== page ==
Working Together to Improve Patient Safety: 'To Screen or Not to Screen' in Suspect Urinary Tract Infections

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This presentation was delivered in session F1 of Quality Forum 2014 by: …

This presentation was delivered in session F1 of Quality Forum 2014 by:

Anita Kwong
Director, Laboratory Quality and Process Improvement
Lower Mainland Pathology and Laboratory Medicine

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  • 1. To Screen Or Not To Screen In Suspect Urinary Tract Infections BCPSQC Quality Forum 2014 Session F1 February 28, 2014 Vancouver General Hospital Laboratory VCH Regional Laboratory Medicine Lower Mainland (LM) Laboratories Anita Kwong, Director, Quality and Process Improvement, LM Laboratories Anita.Kwong@phsa.ca 1
  • 2. Project Team Multi – Discipline Collaboration VGH Medical Biochemistry Dr. Morris Pudek, Adelina Lim, Karen Ng, Alisha Thompson, Biochemistry technologists VGH Medical Microbiology Dr. Diane Roscoe, Charlene Porter, Jackie O’Connell, Microbiology technologists VCH Operations Richard Walker Sharon Stapleton LM / VCH Labs Quality Team Sara Garcha (up to Oct 2013) Anita Kwong Data Analysis • Team Members Jason Pal (up to Dec 2013) Disclosure: No project team members has affiliation (financial or otherwise) with a commercial organization that is related to this presentation 2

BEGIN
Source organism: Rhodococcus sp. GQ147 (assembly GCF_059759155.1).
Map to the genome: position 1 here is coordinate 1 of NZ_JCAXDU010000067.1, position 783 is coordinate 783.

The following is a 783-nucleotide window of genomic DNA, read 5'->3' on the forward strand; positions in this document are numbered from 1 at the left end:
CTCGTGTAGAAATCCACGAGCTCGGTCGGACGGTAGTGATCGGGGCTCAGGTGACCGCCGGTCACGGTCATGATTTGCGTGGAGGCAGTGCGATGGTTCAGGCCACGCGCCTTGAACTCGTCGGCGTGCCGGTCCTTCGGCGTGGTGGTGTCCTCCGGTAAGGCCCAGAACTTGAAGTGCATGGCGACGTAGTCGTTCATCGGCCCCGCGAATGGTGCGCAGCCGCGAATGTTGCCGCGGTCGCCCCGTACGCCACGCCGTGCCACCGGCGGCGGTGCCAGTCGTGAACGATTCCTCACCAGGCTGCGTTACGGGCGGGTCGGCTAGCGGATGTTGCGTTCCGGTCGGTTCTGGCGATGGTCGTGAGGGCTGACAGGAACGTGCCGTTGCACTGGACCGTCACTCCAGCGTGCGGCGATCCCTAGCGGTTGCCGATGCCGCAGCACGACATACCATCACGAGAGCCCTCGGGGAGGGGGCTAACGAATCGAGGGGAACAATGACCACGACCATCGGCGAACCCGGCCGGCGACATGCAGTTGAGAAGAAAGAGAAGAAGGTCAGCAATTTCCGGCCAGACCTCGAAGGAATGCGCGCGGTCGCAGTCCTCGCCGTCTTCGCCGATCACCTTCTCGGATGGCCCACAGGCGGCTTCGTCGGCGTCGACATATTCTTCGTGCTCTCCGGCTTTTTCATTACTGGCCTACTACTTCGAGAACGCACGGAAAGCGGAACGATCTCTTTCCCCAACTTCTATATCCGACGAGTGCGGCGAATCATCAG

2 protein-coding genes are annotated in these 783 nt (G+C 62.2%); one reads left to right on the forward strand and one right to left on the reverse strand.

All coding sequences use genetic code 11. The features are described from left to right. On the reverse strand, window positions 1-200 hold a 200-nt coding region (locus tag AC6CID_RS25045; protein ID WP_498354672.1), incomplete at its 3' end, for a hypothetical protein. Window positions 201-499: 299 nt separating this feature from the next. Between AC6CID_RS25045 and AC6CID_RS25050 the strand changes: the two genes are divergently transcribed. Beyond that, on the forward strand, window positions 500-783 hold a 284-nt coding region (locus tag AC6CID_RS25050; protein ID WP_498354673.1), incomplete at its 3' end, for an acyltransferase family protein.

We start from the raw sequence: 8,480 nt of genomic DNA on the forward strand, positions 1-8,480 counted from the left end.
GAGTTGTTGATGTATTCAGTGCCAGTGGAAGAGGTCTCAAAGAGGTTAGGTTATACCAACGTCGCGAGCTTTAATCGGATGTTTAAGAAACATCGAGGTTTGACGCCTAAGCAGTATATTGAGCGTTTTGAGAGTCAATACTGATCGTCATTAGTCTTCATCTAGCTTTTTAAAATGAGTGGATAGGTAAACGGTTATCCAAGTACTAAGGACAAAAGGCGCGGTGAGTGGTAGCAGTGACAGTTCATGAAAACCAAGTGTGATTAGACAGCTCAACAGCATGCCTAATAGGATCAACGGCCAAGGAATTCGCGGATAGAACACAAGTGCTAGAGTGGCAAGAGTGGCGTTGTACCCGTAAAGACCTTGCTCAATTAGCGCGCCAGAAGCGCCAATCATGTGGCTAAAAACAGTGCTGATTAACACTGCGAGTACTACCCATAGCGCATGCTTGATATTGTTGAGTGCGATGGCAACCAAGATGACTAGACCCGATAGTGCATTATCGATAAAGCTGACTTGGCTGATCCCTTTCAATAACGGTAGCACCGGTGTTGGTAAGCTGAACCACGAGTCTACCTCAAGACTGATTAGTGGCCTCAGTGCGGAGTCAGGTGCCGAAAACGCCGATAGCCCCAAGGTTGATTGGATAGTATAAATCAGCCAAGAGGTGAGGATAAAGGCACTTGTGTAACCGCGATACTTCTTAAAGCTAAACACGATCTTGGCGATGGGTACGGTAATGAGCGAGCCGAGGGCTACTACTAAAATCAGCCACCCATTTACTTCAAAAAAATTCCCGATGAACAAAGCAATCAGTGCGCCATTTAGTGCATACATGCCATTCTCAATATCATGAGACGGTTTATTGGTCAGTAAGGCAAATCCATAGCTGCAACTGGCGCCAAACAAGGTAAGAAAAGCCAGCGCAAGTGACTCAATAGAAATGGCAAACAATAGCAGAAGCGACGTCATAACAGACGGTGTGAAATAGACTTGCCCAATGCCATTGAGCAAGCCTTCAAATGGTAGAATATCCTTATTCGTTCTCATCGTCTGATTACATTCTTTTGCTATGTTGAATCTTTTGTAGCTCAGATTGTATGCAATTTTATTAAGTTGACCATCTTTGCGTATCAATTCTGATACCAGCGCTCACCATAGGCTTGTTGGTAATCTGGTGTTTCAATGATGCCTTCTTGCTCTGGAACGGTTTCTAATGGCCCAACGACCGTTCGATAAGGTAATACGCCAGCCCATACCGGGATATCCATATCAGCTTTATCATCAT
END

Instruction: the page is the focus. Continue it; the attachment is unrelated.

• 3. VCH Regional Laboratories Vancouver General Hospital VCH Regional Laboratories: – Include 11 sites – VGH – One of the largest diagnostic laboratories in Western Canada – Referral centre for other VCH Laboratories – Referral centre for special tests across the province
  • 4. Who We Are Laboratory Physicians, Medical Technologists and Medical Laboratory Assistants working in: • • • • • • • Medical Biochemistry Hematopathology Medical Microbiology Transfusion Medicine Anatomical Pathology Cytology Cytogenetics and Molecular Genetics • Transplant Immunology